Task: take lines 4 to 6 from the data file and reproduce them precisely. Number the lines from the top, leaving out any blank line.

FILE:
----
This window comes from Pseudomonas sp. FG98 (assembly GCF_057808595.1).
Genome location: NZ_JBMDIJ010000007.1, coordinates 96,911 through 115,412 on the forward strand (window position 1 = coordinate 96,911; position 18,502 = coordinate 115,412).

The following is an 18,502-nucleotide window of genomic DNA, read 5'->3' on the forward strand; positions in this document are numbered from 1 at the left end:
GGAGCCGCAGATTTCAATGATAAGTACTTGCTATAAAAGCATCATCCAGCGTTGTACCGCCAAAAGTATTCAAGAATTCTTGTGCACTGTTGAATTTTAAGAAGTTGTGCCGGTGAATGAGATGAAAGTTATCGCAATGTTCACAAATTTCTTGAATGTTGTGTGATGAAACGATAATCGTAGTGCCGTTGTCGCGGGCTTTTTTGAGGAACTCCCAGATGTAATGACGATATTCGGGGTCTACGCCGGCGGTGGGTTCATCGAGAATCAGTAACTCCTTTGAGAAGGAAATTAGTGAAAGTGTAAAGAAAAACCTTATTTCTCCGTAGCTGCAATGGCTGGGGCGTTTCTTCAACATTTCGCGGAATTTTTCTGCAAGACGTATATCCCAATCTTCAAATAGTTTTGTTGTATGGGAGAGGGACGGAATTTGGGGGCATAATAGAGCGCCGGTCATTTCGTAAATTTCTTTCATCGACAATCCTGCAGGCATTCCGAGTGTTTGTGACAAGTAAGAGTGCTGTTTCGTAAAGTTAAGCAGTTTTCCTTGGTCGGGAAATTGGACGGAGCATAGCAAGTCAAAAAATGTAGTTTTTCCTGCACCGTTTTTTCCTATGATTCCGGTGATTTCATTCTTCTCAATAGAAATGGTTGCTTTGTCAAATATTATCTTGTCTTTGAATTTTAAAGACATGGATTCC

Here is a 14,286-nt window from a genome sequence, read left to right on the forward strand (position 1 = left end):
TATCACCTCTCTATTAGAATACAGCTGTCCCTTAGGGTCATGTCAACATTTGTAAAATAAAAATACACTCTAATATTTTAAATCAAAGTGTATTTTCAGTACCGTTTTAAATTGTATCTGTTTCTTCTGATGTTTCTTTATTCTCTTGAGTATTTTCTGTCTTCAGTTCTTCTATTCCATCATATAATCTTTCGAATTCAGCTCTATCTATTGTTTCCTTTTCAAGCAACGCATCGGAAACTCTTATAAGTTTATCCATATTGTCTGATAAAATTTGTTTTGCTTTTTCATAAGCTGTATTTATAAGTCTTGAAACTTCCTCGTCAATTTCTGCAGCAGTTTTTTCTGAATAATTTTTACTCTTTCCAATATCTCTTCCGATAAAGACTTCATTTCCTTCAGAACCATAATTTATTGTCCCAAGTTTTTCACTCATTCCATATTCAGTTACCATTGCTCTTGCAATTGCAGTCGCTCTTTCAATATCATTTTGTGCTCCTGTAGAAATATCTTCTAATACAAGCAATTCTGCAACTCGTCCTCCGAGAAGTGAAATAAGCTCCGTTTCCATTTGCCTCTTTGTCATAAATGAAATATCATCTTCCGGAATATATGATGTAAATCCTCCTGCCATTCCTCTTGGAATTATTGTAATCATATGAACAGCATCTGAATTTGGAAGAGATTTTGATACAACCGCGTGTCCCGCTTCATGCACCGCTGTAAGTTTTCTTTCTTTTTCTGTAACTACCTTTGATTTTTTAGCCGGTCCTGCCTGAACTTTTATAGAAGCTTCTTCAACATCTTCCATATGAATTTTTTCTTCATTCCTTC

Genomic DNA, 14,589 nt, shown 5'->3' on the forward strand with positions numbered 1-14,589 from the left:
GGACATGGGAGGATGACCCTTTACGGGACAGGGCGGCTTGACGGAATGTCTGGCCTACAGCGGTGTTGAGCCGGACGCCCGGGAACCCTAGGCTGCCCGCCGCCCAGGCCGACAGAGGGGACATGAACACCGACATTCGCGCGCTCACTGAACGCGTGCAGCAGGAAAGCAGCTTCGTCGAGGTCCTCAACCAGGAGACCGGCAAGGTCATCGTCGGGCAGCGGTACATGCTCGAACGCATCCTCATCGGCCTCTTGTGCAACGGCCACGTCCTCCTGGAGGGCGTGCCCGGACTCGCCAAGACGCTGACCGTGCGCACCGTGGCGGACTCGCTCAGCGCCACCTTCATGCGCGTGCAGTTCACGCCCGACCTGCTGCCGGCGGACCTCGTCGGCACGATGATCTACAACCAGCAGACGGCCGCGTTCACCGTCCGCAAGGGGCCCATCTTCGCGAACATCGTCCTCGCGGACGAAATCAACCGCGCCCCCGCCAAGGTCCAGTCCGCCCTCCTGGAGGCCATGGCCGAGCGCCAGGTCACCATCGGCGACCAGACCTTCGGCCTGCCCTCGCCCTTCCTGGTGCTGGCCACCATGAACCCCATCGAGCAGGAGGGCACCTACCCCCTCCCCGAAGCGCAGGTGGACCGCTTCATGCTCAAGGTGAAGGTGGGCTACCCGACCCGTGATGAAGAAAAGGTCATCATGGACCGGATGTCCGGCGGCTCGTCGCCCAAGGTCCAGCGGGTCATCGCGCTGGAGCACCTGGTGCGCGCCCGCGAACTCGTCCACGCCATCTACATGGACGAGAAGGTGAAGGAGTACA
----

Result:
GGAGCCGCAGATTTCAATGATAAGTACTTGCTATAAAAGCATCATCCAGCGTTGTACCGCCAAAAGTATTCAAGAATTCTTGTGCACTGTTGAATTTTAAGAAGTTGTGCCGGTGAATGAGATGAAAGTTATCGCAATGTTCACAAATTTCTTGAATGTTGTGTGATGAAACGATAATCGTAGTGCCGTTGTCGCGGGCTTTTTTGAGGAACTCCCAGATGTAATGACGATATTCGGGGTCTACGCCGGCGGTGGGTTCATCGAGAATCAGTAACTCCTTTGAGAAGGAAATTAGTGAAAGTGTAAAGAAAAACCTTATTTCTCCGTAGCTGCAATGGCTGGGGCGTTTCTTCAACATTTCGCGGAATTTTTCTGCAAGACGTATATCCCAATCTTCAAATAGTTTTGTTGTATGGGAGAGGGACGGAATTTGGGGGCATAATAGAGCGCCGGTCATTTCGTAAATTTCTTTCATCGACAATCCTGCAGGCATTCCGAGTGTTTGTGACAAGTAAGAGTGCTGTTTCGTAAAGTTAAGCAGTTTTCCTTGGTCGGGAAATTGGACGGAGCATAGCAAGTCAAAAAATGTAGTTTTTCCTGCACCGTTTTTTCCTATGATTCCGGTGATTTCATTCTTCTCAATAGAAATGGTTGCTTTGTCAAATATTATCTTGTCTTTGAATTTTAAAGACATGGATTCC

Here is a 14,286-nt window from a genome sequence, read left to right on the forward strand (position 1 = left end):
TATCACCTCTCTATTAGAATACAGCTGTCCCTTAGGGTCATGTCAACATTTGTAAAATAAAAATACACTCTAATATTTTAAATCAAAGTGTATTTTCAGTACCGTTTTAAATTGTATCTGTTTCTTCTGATGTTTCTTTATTCTCTTGAGTATTTTCTGTCTTCAGTTCTTCTATTCCATCATATAATCTTTCGAATTCAGCTCTATCTATTGTTTCCTTTTCAAGCAACGCATCGGAAACTCTTATAAGTTTATCCATATTGTCTGATAAAATTTGTTTTGCTTTTTCATAAGCTGTATTTATAAGTCTTGAAACTTCCTCGTCAATTTCTGCAGCAGTTTTTTCTGAATAATTTTTACTCTTTCCAATATCTCTTCCGATAAAGACTTCATTTCCTTCAGAACCATAATTTATTGTCCCAAGTTTTTCACTCATTCCATATTCAGTTACCATTGCTCTTGCAATTGCAGTCGCTCTTTCAATATCATTTTGTGCTCCTGTAGAAATATCTTCTAATACAAGCAATTCTGCAACTCGTCCTCCGAGAAGTGAAATAAGCTCCGTTTCCATTTGCCTCTTTGTCATAAATGAAATATCATCTTCCGGAATATATGATGTAAATCCTCCTGCCATTCCTCTTGGAATTATTGTAATCATATGAACAGCATCTGAATTTGGAAGAGATTTTGATACAACCGCGTGTCCCGCTTCATGCACCGCTGTAAGTTTTCTTTCTTTTTCTGTAACTACCTTTGATTTTTTAGCCGGTCCTGCCTGAACTTTTATAGAAGCTTCTTCAACATCTTCCATATGAATTTTTTCTTCATTCCTTC